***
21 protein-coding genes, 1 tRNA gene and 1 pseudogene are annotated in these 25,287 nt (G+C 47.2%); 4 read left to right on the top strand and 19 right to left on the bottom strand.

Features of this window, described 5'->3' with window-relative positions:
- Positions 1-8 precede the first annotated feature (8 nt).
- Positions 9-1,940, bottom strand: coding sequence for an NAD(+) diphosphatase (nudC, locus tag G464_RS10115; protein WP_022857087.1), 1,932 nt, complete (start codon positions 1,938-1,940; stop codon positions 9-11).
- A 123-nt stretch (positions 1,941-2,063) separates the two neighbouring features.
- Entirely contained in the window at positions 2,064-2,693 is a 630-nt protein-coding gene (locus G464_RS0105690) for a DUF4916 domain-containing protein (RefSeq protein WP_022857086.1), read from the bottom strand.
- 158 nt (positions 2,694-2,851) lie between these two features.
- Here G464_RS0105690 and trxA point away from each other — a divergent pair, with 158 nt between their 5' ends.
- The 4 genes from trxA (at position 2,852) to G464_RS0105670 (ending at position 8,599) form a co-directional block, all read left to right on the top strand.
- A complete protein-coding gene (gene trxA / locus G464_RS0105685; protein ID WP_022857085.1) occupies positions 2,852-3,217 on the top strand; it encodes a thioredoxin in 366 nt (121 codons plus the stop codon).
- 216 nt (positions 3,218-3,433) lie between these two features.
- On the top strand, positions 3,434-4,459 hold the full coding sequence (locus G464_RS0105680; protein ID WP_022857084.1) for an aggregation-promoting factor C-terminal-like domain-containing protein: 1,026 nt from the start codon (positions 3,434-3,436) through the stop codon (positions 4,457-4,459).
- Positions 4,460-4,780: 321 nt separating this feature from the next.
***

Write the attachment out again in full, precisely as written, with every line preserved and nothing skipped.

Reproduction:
21 protein-coding genes, 1 tRNA gene and 1 pseudogene are annotated in these 25,287 nt (G+C 47.2%); 4 read left to right on the top strand and 19 right to left on the bottom strand.

Features of this window, described 5'->3' with window-relative positions:
- Positions 1-8 precede the first annotated feature (8 nt).
- Positions 9-1,940, bottom strand: coding sequence for an NAD(+) diphosphatase (nudC, locus tag G464_RS10115; protein WP_022857087.1), 1,932 nt, complete (start codon positions 1,938-1,940; stop codon positions 9-11).
- A 123-nt stretch (positions 1,941-2,063) separates the two neighbouring features.
- Entirely contained in the window at positions 2,064-2,693 is a 630-nt protein-coding gene (locus G464_RS0105690) for a DUF4916 domain-containing protein (RefSeq protein WP_022857086.1), read from the bottom strand.
- 158 nt (positions 2,694-2,851) lie between these two features.
- Here G464_RS0105690 and trxA point away from each other — a divergent pair, with 158 nt between their 5' ends.
- The 4 genes from trxA (at position 2,852) to G464_RS0105670 (ending at position 8,599) form a co-directional block, all read left to right on the top strand.
- A complete protein-coding gene (gene trxA / locus G464_RS0105685; protein ID WP_022857085.1) occupies positions 2,852-3,217 on the top strand; it encodes a thioredoxin in 366 nt (121 codons plus the stop codon).
- 216 nt (positions 3,218-3,433) lie between these two features.
- On the top strand, positions 3,434-4,459 hold the full coding sequence (locus G464_RS0105680; protein ID WP_022857084.1) for an aggregation-promoting factor C-terminal-like domain-containing protein: 1,026 nt from the start codon (positions 3,434-3,436) through the stop codon (positions 4,457-4,459).
- Positions 4,460-4,780: 321 nt separating this feature from the next.